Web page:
A botanical and citrus garden in a 45,000 square meter estate is the place where Todolí grows three plants from each of 400 selected varieties.
The former director of the Tate Modern in London, Vicente Todolí, vindicates the horticultural tradition of his native Valencia. In his Botanical and Citrus Garden, he gathers more than 400 ancestral, exotic or endangered varieties. With them he has managed to stop an urban plan.
Centuries pass, but the fascination in citrus fruits in Europe is ever-living. Alexander the Great succumbed before the charm, and the healthy benefits, of these fruits originating in the Far East. In his campaigns against the Persian Empire, in the fourth century BC, the Macedonian conqueror came across citron (Citrus medical) in Media (currently Iran), which is the progenitor of many of the citrus fruits that are currently consumed, and introduced it into the Mediterranean basin.
The Greek Theophrastus (371-287 BC) was one of the first classic authors to mention citron: "The medical apple is not eaten, but it smells very good, just like the leaf of the tree. If placed in your clothes, it protects them from moths, and it is also useful when someone has ingested some deadly poison, if it is administered together with wine it causes vomiting and allows the expulsion of the poison. It can also be used to perfume your breath...".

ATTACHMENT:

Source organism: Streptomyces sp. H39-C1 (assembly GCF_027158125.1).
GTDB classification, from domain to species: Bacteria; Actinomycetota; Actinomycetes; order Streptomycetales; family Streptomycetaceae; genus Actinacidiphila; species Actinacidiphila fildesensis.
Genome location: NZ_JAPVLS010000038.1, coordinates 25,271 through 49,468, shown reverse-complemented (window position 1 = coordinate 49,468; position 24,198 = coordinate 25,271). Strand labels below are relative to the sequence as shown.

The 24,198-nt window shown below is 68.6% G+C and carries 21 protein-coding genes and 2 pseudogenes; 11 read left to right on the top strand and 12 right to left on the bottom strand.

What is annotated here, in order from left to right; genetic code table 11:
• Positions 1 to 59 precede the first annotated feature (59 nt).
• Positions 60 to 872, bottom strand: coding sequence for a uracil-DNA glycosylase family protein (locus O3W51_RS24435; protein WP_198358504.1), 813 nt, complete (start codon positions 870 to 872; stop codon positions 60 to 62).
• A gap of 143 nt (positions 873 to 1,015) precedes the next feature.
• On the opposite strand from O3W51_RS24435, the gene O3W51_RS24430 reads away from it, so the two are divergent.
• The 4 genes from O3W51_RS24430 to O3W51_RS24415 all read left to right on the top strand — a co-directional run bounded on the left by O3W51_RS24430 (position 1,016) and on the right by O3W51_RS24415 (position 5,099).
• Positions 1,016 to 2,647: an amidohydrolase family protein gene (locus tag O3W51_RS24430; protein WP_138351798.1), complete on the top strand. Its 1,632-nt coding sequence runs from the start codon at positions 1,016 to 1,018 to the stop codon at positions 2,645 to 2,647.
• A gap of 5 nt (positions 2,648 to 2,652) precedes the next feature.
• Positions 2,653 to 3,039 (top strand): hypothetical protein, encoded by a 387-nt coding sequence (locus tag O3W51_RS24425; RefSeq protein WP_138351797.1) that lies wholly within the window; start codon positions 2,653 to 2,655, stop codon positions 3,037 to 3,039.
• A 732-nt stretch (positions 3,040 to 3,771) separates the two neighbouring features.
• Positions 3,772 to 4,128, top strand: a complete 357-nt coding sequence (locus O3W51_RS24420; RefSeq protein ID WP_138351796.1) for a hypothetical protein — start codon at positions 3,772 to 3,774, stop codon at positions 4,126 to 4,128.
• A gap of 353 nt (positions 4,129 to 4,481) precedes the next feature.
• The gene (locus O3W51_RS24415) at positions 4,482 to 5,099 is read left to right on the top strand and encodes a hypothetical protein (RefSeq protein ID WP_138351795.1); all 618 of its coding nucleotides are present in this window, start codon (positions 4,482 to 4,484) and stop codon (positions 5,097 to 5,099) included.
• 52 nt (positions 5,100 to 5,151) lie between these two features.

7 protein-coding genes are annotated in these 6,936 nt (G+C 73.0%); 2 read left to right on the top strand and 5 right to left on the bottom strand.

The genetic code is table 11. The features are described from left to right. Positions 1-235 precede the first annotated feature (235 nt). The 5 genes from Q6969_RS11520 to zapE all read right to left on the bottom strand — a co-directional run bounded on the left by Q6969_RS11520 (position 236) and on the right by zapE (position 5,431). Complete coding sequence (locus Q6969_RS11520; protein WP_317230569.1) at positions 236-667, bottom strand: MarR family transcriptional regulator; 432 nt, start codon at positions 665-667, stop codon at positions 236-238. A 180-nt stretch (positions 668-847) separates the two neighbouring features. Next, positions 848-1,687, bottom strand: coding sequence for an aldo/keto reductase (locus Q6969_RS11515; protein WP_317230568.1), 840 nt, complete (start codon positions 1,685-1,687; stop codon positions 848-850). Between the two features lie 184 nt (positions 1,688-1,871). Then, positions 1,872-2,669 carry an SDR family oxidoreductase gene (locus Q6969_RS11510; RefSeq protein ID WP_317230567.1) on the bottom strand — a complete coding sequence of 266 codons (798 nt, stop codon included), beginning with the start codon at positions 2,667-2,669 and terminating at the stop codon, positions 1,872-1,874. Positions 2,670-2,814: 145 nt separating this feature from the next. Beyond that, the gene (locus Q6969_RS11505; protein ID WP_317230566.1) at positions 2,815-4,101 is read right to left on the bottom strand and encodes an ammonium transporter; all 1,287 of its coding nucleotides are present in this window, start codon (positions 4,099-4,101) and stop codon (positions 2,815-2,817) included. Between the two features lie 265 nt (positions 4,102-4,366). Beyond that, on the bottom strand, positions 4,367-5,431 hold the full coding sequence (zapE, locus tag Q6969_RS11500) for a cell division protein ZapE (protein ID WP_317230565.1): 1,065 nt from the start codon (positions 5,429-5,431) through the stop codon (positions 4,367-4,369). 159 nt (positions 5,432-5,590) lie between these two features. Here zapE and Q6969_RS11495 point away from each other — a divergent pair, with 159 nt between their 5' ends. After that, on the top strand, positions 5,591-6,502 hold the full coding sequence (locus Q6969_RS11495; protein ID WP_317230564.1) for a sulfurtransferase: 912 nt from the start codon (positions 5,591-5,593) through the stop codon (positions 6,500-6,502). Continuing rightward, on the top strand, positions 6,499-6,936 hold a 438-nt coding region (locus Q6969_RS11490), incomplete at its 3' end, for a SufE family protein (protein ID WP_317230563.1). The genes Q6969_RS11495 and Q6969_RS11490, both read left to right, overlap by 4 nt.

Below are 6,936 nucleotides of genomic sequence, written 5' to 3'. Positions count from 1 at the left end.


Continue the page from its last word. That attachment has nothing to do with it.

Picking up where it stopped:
The Italian Renaissance inherited the passion for citrus fruits of Greeks and Romans. In 1537, when the powerful Cosme I de Medici inherited the Villa di Castello - the rural retreat of the family on the outskirts of Florence - he set up an extensive collection of citrus fruits in his gardens. Many noble families imitated him, making what the Italians called "limonaie" fashionable, and which was known as orangeries in the rest of Europe. "But both in northern Italy and in France, the citrus fruits in these gardens were grown in pots because of the weather. In spring, the plants were taken outside, but with the arrival of the first colds, they were sheltered in constructions conceived for this end."
Following in the footsteps of Alexander the Great and the Medici, Todolí, a renowned art expert, has taken his passion for citrons, kumquats and giant lemons to the extreme, founding the Botanical and Citrus Garden El Bartolí, where there are no fewer than 400 citrus varieties, "which we grow outdoors, and not in pots, as was done in the old orangeries. That's one of the advantages of the Valencian climate," he says.